Managing strategy very often involves change-this will include the need to understand how the context of an organisation should influence the approach to change; the different types of roles for people in managing change. It also looks at the styles that can be adopted for managing change and the levers by which change can be effected. 102. Structural types(397) define the 'levels' and roles in an organisation. They are important to managers not just because they describe who is responsible for what. Formal structures matter in at least two more ways. First, structural reporting lines shape patterns of communication and knowledge exchange: people tend not to talk much to people much higher or lower in the heirarchy, or in different parts of the organisation. Second, the kinds of structural positions at the top suggest the kinds of skills required to move up the organisation: a structure with functional specialists such as marketing or production at the top indicates the importance to success of specialised functional disciplines rather than general business experience. In short, formal structures can reveal a great deal about the role of knowledge and skills in an organisation. There are seven basic structural types: functional, multidivisional, holding, matrix, transnational, team and project. Broadly, the first three of these tend to emphasise one structural dimension over another, for instance functional specialisms or business units. The four that follow tend to mix structural dimensions more evenly, for instance trying to give product and geographical units equal weight. However, none of these structures is a universal solution to the challenges of organising. Rather, the right structure depends on the particular kinds of challenges each organisation faces. 103. Substitution(78,82,132,262,465,479) reduces demand for a particular 'class' of products as customers switch to the alternatives –even to the extent that this class of products or services becomes obsolete. This depends on whether a substitute provides a higher perceived benefit or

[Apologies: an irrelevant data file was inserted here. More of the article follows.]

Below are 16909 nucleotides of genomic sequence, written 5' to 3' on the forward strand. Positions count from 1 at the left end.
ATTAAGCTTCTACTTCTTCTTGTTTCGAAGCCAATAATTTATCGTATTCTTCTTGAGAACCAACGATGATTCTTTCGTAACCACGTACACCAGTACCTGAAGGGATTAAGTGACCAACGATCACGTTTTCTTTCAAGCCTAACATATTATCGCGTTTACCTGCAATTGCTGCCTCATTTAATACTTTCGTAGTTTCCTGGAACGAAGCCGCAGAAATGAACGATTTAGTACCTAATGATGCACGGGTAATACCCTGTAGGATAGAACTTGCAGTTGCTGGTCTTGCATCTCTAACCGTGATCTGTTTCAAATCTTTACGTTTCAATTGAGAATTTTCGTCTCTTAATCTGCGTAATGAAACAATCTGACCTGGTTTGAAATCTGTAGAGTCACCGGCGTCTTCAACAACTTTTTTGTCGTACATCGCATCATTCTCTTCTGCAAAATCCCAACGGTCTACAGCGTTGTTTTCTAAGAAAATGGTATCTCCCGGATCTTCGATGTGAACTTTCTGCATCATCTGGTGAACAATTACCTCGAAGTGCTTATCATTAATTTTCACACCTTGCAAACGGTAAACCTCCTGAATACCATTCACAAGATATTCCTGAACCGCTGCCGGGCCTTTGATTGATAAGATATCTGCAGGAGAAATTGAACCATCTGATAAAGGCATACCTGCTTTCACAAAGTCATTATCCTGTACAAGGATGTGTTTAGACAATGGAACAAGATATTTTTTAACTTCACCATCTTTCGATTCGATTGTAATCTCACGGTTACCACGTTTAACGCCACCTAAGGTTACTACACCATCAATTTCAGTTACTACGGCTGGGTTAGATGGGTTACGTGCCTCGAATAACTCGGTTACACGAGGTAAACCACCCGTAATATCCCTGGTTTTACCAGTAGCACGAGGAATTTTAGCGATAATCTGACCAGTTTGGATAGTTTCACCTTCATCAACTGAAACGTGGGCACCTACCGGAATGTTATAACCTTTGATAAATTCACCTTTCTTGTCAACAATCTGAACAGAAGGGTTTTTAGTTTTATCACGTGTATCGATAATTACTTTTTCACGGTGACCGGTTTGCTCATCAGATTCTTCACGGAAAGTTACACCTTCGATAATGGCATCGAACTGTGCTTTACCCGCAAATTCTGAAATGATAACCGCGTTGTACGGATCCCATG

value. Substitution may take different forms: There could be product-for-product substitution. There may be substitution of need by a new product or service, rendering an existing product or service redundant. Generic substitution occurs where products or services compete for disposable income. So some industries suffer because consumers decide to 'do without' and spend their money elsewhere. In the public sector different services (education, health, defence etc.) compete for a share of public spending. 104. Success criteria(357)are used to judge the likely success or failure of a strategic option. There are three main successcriteria: Suitability is concerned with whether a strategy addresses the circumstances in which an organisation is operating –the strategic position.